Activities per year
Communities for Children Facilitating Partner (CfC-FP) model provides a place-based service which develops and facilitates a ‘whole of community’ approach to early childhood development and wellbeing for children from 0-12 years (but can include children up to 18 years).
CfC-FP builds on local strengths to meet community needs and create capability within local service systems, using strong evidence of what works in early intervention and prevention. The service collaborates with other organisations, and funds other organisations (known as Community Partners) to provide services including parenting support, group peer support, case management, home visiting services and other supports to enhance child wellbeing. In South Australia there are 5 CFC-FP organisations contracted by the Australian Federal Government servicing the 6 Communities for Children sites.
The initiative commenced with a consultation process in the 2000’s, under the Howard Government, to address the increasing needs of children who were underserviced, disadvantaged and vulnerable . The initial funding for the CfC initiative was provided in the 2000’s to 7 trial sites and over the next iteration an additional 42 sites were contracted nationally . These sites were identified as service areas and often included AECD identified areas of disadvantage for children aged 0 to 5 years. In 2009 additional sites for the CfC initiative were increased to 52 and the targeted age group was expanded for children aged 0 to 12 years.
Strategic plans were developed by sites to deliver early interventions in a method that improved school readiness and decreased developmental delays. The initial intent of the then Government was to build capacity within the community to improve the outcomes for children in high-risk areas and groups, such as Aboriginal and Torres Strait Islander people and refugees. However subsequent government have supported and expanded the CfC work. There was a recognition from the then Australian Government that this form of community development should be community specific and would take time to develop in order to achieve the desired community engagement and capacity building. The Abbott Government initiated policy changes to the CfC programs in response to the Stronger Families in Australia Study (Phase 2), which included an initial 30% and then later 50% evidence-based practice requirement in the activities delivered .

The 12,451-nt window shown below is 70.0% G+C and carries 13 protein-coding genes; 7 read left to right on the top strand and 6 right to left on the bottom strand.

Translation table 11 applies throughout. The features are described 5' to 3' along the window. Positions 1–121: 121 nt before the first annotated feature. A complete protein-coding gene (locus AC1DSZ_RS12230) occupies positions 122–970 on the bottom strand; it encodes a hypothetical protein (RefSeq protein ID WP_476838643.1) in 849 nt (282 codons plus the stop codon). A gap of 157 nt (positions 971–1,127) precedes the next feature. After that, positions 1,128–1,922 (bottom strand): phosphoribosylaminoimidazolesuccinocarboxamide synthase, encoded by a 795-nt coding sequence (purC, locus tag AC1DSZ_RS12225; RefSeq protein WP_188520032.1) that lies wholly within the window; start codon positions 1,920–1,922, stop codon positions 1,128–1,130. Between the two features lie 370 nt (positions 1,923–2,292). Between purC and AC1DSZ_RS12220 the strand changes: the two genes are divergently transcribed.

|Publisher||Flinders University, College of Nursing & Health Sciences,|
|Number of pages||19|
|Publication status||Published - 5 May 2019|
Bibliographical noteOpen access, copyright retained by author/organizations where applicable.
- Child health
- Communities for Children programs
- Community Children's Services
- Partnership in Diversity
- Community Parnerships
FingerprintDive into the research topics of 'EXECUTIVE SUMMARY Exploring the role of Communities for Children (CfC) Facilitating Partners Impact on Service Delivery and Collaborative Partnerships 2019'. Together they form a unique fingerprint.
Exploring the role of Communities for Children (CfC) Facilitating Partners and their impact on service delivery and collaborative community service delivery 2019Parry, Y. K., Gregoric, C. & Abbott, S., 2020, Adelaide: Flinders University, College of Nursing & Health Sciences,. 89 p.
Research output: Book/Report › Commissioned report › peer-review
Parry, Y. K. & Bradbrook, C., 2020, Building Stronger Communities with Children and Families. Brettig, K. (ed.). 2nd Edition ed. Newcastle upon Tyne, UK: Cambridge Scholars Publishing, p. 165-192 28 p.
Research output: Chapter in Book/Report/Conference proceeding › Chapter › peer-review
Parry, Y. & Abbott, S., 2018, Adelaide, South Australia: Flinders University, College of Nursing & Health Sciences,. 121 p.
Research output: Book/Report › Commissioned report › peer-reviewOpen AccessFile